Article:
February 20th, 2014 7:40 AM by Jackie A. Graves, President
Mortgage rates began the day moderately lower compared to yesterday's latest levels, but the improvements didn't last. Bond markets including MBS (the 'mortgage-backed-securities' that most directly affect rates) began losing ground mid-morning and the weakness picked up steam after the afternoon's release of Minutes from the late January Federal Open Market Committee meeting. This prompted most lenders to issue negative reprices. The net effect would be that a borrower who had been looking at slightly lower costs this morning is now back in line with Friday afternoon's offerings. In some cases, that could affect the interest rate itself, but most scenarios would simply be looking at higher closing costs (or a lower lender credit, if applicable).
4.375% remains the most prevalently quoted 30yr fixed rate for the very best borrower scenarios (best-execution) though the weakness means 4.5% isn't far off. That said, 4.25% isn't far off either, for borrowers inclined to "buy down" their rate. When adjusted for day to day changes in closing costs, rates rose an equivalent of 0.02% today.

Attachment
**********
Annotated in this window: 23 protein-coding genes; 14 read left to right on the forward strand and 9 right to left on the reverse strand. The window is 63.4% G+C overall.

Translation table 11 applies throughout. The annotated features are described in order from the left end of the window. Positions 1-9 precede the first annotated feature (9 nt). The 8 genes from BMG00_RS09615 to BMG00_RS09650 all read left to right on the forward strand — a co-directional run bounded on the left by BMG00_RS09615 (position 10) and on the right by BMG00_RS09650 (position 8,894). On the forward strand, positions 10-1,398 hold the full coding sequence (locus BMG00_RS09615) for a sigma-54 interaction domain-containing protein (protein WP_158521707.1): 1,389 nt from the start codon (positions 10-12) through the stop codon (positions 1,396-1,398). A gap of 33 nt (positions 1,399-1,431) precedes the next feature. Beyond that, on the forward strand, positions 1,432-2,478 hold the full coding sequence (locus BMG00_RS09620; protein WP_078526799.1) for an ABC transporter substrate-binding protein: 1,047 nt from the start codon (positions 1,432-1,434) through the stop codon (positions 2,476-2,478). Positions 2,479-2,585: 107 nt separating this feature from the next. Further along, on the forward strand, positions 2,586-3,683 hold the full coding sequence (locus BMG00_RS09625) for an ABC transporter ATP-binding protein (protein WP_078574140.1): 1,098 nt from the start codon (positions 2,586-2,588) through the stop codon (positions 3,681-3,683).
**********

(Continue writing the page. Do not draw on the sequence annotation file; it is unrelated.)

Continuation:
While the discrepancy between morning and afternoon rate sheets was noticeable, there was no detectable drama today in terms of the end-of-day average rate. We fell 0.02% yesterday and rose by the same amount today. As such, today's movement doesn't offer much by way of clues as to current market motivation. We've seen two major moves so far this year--a bigger move toward lower rates during January and a smaller move back in the other direction through the middle of last week.
We've been waiting for the next cue ever since. Optimists could say that today's weakness clearly doesn't make a case for another move higher being underway, and that would be justified. Pessimists could say they were hoping that the past few days of strength signified the start of a more positive trend--one that's now potentially defeated by today's weakness. Reality is probably somewhere in between in that markets are genuinely confused about what to do next. Unfortunately, this confusion could persist until we have a chance to see how the economy is faring in the absence of any uncommonly cold/snowy winter weather.